Those who carry a pistol every day should possess a number of pistol manipulation skills in addition to those skills that are concerned with marksmanship. Competence at getting your gun into a fight and scoring effective hits, all when things are optimal, is a good thing to have. But what about when things are not optimal; when things go sideways and you still have to fight to preserve your life? This is where you’d better have some other basic-but-uncommon skills.
One of these basic skills that all everyday carriers should possess is the ability to reload your pistol when one of your hands or arms is incapacitated or otherwise engaged. Doing so requires, of course, that you carry a spare magazine or two and that you keep them in a concealable and handy position.
For most concealed carriers, a concealable and handy position will mean that spares are in a magazine pouch inside or outside of your belt. For right-handed folks, this means either on your support-hand side near 8 o’clock or in front around 11 o’clock. Swapped sides for lefties, of course.
The process is pretty simple:
- Run dry
- Get to cover!
- Eject the magazine (use your knee for an inertial assist)
- Place the pistol between your knees, upside down, with the barrel pointing down and away from you
- Retrieve a new magazine and place it into the grip
- Smack the new magazine into place
- Grab the pistol and rack a round into place off of your belt or holster or mag pouch
- Get back into the fight
So while the process there is pretty simple, it does contain a couple of novel actions. You’ll need to practice quite a bit with a blue gun and/or an empty gun and/or with snap caps before trying this in live fire. Done properly, though, it is entirely safe and no mistake should endanger you or those around you. Done wrong or carelessly, this process can put you and those around you into significant danger. So learn the discrete steps completely and safely before using any live ammo and around others at the range.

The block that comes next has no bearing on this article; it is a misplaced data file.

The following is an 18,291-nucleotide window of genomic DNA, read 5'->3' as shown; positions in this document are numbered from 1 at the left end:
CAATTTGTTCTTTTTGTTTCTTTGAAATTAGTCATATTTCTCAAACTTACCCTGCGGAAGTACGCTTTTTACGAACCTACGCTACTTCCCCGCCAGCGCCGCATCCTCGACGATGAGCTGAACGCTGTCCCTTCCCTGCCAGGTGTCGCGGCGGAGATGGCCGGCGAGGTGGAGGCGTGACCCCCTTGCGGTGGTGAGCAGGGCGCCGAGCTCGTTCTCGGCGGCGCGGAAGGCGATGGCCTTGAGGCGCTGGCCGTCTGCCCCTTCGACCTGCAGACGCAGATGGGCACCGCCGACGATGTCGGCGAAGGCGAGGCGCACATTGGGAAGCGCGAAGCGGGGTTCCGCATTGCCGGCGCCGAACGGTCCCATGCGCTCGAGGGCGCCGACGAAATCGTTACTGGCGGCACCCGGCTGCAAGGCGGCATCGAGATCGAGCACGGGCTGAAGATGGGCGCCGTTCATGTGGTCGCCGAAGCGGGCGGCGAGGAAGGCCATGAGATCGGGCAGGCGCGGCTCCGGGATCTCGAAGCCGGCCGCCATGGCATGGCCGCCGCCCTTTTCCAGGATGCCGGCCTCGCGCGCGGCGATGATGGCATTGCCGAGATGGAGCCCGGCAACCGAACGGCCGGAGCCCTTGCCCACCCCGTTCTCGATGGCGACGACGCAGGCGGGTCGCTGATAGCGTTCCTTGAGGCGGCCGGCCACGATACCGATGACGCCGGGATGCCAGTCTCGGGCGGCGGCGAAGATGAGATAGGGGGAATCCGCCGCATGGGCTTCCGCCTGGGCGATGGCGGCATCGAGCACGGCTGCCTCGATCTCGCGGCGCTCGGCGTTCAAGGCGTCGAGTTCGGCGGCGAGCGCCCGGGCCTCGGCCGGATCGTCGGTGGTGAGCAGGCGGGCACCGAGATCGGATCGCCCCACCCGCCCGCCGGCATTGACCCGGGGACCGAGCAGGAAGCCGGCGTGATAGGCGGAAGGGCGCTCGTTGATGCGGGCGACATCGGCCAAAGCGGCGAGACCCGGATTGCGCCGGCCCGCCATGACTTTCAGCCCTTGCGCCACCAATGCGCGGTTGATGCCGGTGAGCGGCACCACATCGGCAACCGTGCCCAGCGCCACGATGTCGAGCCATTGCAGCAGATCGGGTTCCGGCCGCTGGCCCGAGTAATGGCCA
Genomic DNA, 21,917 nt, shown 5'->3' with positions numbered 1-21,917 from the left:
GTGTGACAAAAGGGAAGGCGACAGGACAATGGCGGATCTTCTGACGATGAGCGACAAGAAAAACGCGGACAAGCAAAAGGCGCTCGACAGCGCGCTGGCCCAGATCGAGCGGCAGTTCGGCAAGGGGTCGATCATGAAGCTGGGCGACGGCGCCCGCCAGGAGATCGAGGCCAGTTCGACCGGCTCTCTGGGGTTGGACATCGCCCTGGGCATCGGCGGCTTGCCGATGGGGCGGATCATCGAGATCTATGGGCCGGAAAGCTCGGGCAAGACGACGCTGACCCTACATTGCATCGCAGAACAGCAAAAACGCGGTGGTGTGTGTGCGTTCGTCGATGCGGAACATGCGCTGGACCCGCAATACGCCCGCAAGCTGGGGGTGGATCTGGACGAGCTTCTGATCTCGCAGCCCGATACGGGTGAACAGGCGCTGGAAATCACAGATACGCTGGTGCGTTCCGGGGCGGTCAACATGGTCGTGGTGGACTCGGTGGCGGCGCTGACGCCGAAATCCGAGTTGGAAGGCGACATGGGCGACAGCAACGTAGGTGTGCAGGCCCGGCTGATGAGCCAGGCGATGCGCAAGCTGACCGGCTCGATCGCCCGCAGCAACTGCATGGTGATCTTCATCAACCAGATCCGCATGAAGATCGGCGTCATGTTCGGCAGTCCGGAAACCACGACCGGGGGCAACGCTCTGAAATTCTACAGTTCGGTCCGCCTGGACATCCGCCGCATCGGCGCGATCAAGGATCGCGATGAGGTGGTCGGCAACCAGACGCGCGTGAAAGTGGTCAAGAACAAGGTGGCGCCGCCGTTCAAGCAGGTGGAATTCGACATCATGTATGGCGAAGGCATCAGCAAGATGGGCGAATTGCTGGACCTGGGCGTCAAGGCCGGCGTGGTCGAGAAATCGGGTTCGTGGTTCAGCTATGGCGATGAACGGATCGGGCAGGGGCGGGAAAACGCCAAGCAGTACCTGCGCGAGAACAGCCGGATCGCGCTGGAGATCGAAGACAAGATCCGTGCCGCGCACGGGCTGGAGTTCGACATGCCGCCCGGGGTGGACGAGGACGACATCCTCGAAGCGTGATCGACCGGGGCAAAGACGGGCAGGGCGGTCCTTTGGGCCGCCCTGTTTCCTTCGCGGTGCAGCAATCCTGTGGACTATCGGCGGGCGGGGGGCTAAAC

The Complete Reload Process
Here’s a short video showing the whole process, with both the support hand only and the primary hand only. After the video, below, we’ll touch on some key components.
So the process is nearly identical for both hands. The important difference here for those who carry spare magazines on their support-hand side is that when doing this reload with your primary hand, you’ll have to reach around to the other side of your body to retrieve a new magazine. This operation is pretty simple for fit folks, but for those who carry too much extra weight, getting to your magazines in this way could be highly problematic.
The Magazine Ejection
You can greatly improve your success and speed getting the empty magazine out of the gun by bringing your forearm down against your knee as you depress the magazine release. The bump against the knee easily jars the empty mag loose to fall freely. For safety’s sake, be sure to keep your pistol pointed directly forward.
Placing the Pistol Between Your Knees
Again, keep yourself and those around you safe by making sure your muzzle is pointing down and away from you, and not at either of your feet.
Racking a Round Into Place
Pick up your pistol from between your knees with a proper grip, trigger finger straight along the frame, and raise it upside down to place the rear sight on/behind your belt or mag pouch or holster, then move the gun sharply down and away from you in a safe direction. If the first try doesn’t do the trick, just do it again. Be sure not to point the muzzle too far down toward your leg or feet. This operation will rack a round into the chamber and you’re ready to get back into the fight.
That’s it! When you practice, just be aware of your muzzle and keep it pointing in a direction that is safe for you and for those around you. Be sure to work this technique into every practice session, with both your primary hand and your support hand. It’s a technique that might save your life or the life of someone you love.
Some Parting Caveats
Some instructors will teach using your holster as a resting place for your pistol while you retrieve a new magazine. I highly recommend against this practice. All kinds of things can and often do go wrong when using this technique. For instance, your muzzle is not facing in a safe direction, so a fumbled handing or a slam-fire event can mean a severe injury or death. Moreover, the slide stop may disengage, and the slide slamming home can cause your pistol to fall out of the holster to the ground. Just use the between-the-knees position.
Some may argue that having the pistol between your knees does not allow you to be mobile while placing it into your holster does. The important point here is DO NOT RELOAD OUT IN THE OPEN. If you need to reload, run to cover where you can more safely effect your reload. This is quite mandatory if you have only one arm working with which to accomplish a reload.
Be safe and train often!